Honouring High Places: The Mountain Life of Junko Tabei
A collection of personal stories and reflections based on the memoirs of Junko Tabei, the first woman to climb Mount Everest and the Seven Summits.
Honouring High Places is a compelling collection of highlights from Junko Tabei's stirring life that she considered important, inspiring and interesting to mountaineering culture. Until now, her works have been available only in Japanese, and RMB is honoured to be sharing these profound and moving stories with the English-speaking world for the first time.
The collection opens on Mount Everest, where the first all-women's expedition is met with disaster but pushes on against all odds. The story then shifts to the early years of Tabei's life and reflects on her countryside childhood as a frail girl with no talent for sport, and cultural expectations that ignored her passion for mountains.
With reminiscences of the early days of female climbers on Everest, the deaths of fellow mountaineers, Tabei's pursuit of Mount Tomur, a cancer diagnosis, and efforts to restore a love for nature in the surviving youth of the Fukushima earthquake and tsunami that hit Japan in 2011, this beautifully curated collection of essays captures the essence of a notable time and the strength of character of one of the 20th and 21st centuries' female mountaineering pioneers.
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About the Author
Helen Y. Rolfe is a professional writer and editor, and the author of Women Explorers: One Hundred Years of Courage and Audacity. She lives in Canmore, Alberta.
Yumiko Hiraki was born in Osaka, Japan, and moved to Canada in 1988. She worked as a mountain guide and had the great luck to meet Junko on various hiking and ski trips in the Canadian Rockies. She lives in Banff, Alberta.
Rieko Holtved was born in Ehime, Japan, and moved to Canada in 1997. She worked as a trip coordinator and had the pleasure of meeting Junko while organizing hikes in the Canadian Rockies. She lives in Canmore, Alberta.
Praise for Honouring High Places: The Mountain Life of Junko Tabei:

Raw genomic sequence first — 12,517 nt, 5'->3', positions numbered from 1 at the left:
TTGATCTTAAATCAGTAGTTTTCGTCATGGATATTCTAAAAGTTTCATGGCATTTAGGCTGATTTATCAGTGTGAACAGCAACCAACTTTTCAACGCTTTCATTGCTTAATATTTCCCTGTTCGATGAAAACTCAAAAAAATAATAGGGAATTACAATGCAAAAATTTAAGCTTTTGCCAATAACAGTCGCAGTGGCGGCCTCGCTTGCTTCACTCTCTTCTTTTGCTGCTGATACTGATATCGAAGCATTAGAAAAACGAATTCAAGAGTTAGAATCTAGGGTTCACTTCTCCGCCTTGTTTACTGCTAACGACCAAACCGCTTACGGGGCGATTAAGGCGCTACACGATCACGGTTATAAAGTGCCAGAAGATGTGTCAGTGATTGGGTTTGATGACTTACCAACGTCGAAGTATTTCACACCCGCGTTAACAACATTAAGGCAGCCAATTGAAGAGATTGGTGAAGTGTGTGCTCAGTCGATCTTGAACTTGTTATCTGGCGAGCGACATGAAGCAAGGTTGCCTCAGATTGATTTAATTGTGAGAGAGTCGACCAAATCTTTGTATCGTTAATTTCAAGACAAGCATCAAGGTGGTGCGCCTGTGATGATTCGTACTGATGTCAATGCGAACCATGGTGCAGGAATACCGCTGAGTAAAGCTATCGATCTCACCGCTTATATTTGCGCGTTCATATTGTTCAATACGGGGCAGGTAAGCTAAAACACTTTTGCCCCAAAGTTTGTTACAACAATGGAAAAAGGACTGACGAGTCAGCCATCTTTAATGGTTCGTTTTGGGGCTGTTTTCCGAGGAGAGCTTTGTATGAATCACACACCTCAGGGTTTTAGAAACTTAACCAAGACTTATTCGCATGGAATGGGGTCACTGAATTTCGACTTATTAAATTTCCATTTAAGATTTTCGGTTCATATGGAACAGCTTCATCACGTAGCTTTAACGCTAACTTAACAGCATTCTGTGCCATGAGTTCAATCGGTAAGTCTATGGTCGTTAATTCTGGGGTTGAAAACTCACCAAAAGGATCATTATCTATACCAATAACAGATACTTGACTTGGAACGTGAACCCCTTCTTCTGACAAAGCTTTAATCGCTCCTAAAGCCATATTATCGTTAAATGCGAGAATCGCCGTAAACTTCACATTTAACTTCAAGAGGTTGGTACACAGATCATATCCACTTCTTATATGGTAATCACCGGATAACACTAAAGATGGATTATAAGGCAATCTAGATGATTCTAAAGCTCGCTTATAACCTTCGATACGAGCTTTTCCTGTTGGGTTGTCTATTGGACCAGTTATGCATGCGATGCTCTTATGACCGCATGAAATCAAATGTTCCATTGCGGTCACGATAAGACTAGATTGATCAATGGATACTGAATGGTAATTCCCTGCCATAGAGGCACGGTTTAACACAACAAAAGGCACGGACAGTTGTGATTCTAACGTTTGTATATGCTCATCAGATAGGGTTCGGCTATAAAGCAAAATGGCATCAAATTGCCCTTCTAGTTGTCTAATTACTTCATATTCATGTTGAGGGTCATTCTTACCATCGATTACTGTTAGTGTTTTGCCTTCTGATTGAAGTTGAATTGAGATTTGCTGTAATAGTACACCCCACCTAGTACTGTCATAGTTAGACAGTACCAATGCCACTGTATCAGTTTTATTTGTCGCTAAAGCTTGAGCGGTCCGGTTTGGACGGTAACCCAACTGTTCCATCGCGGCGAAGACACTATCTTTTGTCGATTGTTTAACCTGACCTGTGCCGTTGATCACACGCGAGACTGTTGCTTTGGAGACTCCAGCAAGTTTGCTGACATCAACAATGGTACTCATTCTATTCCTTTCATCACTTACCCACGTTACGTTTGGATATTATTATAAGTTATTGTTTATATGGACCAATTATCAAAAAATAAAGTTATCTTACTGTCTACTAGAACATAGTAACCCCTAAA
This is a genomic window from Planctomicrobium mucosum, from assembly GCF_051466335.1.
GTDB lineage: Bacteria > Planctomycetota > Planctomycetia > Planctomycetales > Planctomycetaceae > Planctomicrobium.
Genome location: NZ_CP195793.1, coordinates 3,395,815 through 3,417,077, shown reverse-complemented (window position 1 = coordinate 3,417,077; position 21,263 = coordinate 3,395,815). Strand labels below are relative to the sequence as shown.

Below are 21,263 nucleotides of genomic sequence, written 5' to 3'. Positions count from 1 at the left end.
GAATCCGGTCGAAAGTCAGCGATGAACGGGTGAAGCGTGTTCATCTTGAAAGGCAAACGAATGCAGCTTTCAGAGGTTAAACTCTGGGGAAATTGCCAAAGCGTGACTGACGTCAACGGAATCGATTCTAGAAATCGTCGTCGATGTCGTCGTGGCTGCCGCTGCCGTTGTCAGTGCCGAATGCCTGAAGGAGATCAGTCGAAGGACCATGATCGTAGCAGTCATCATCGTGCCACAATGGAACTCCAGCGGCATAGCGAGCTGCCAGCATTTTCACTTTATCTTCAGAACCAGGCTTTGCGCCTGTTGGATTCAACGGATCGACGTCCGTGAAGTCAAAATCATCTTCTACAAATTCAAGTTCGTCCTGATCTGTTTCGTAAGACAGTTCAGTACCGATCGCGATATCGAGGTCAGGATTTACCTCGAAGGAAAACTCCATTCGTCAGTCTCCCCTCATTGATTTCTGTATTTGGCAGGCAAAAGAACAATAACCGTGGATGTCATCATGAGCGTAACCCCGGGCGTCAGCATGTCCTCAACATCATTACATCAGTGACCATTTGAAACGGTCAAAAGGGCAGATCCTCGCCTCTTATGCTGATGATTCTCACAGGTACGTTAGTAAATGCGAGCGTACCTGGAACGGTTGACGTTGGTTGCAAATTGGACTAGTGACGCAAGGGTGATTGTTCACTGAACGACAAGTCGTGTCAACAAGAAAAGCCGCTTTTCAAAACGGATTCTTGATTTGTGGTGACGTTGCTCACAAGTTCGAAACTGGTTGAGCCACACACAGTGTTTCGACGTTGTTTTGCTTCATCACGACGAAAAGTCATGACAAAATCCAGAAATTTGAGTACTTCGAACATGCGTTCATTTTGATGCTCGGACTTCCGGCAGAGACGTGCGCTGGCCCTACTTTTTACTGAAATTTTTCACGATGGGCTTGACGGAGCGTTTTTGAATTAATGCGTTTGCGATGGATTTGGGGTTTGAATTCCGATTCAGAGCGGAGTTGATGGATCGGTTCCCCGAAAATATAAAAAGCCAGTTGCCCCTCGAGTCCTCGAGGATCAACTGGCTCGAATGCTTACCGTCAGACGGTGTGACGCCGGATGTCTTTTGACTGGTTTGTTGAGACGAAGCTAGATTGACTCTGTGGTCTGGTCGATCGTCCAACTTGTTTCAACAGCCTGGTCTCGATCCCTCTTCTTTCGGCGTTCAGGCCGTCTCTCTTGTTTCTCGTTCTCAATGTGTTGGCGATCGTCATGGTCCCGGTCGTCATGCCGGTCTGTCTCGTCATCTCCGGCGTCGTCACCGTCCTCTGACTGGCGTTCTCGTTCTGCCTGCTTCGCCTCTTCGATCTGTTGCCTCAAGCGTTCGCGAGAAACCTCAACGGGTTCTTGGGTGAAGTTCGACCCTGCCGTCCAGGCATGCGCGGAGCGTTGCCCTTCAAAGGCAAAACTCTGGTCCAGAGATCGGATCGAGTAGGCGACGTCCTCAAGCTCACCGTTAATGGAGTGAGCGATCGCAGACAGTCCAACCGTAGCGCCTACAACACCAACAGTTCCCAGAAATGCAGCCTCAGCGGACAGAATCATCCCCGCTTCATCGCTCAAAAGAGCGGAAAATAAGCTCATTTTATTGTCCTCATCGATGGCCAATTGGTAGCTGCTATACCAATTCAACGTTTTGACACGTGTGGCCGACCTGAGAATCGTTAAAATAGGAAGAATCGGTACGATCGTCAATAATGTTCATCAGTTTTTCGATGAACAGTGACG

"Translated into English and compiled from several of Tabei's memoirs, Honouring High Places combines gripping accounts of high-altitude danger with a fascinating glimpse into the writer's bold life."
-Condé Nast Traveler
"...[Honouring High Places] fleshes out a portrait of a woman who defied gender stereotypes and dedicated her life to the mountains..."-Outside Magazine
"The book provides a comprehensive reference to Tabei's climbing career, as well as numerous reflections and insights, and entertaining stories with enjoyable glimpses of Tabei's world through her unique lens."-American Alpine Journal
"Tabei, who died in 2016, encouraged other women to become mountaineers, and founded the first women's climbing club in Japan in 1969 during a time when most climbing clubs banned women."-Time Magazine
"The publication of Honouring High Places in English is not only significant because of Tabei's successful ascents, but also because of the in-depth look it gives us into the struggles and possibilities of a climbing life: from confronting the avalanche-prone alpine realm to planning expeditions as a parent, to raising environmental awareness and trying to prevent further ecological catastrophes."
"...Rolfe created an exquisitely crafted book that is a joy to read, not only because Tabei's story is so compelling, and her character so delightfully admirable, but also because Rolfe's writing and editing skills are so finely tuned."-Rocky Mountain Outlook
"...Tabei's strength of character triumphs in the face of cultural biases, cancer, the 2011 Fukushima earthquake and a lifetime of climbs. The result is a fascinating, moving, inspiring and precious volume."-Aspects: The ACC Blog
"The book's charm lies in Tabei's unassuming but obviously driven nature, and its insights into how Japanese society approaches mountaineering provides the reader with a personal view of the climbing world beyond the Anglosphere."-Canadian Alpine Journal
"A significant book that deserves a place on your bookshelf."-Suburban Mountaineer
"The story of a young woman who begins climbing in Japanese Mountain Club culture in the 1960's is a tale worth reading in itself. From this complex and often tragic social beginning Junko Tabei goes on to a rich life that manages to include family, teaching and climbing all over the world well into her late 70's while supporting causes related to the value of a life connected to nature and the mountains. It is a well named and well put together piece of history."
-Larry Stanier, 2018 Banff Mountain Book Competition Jury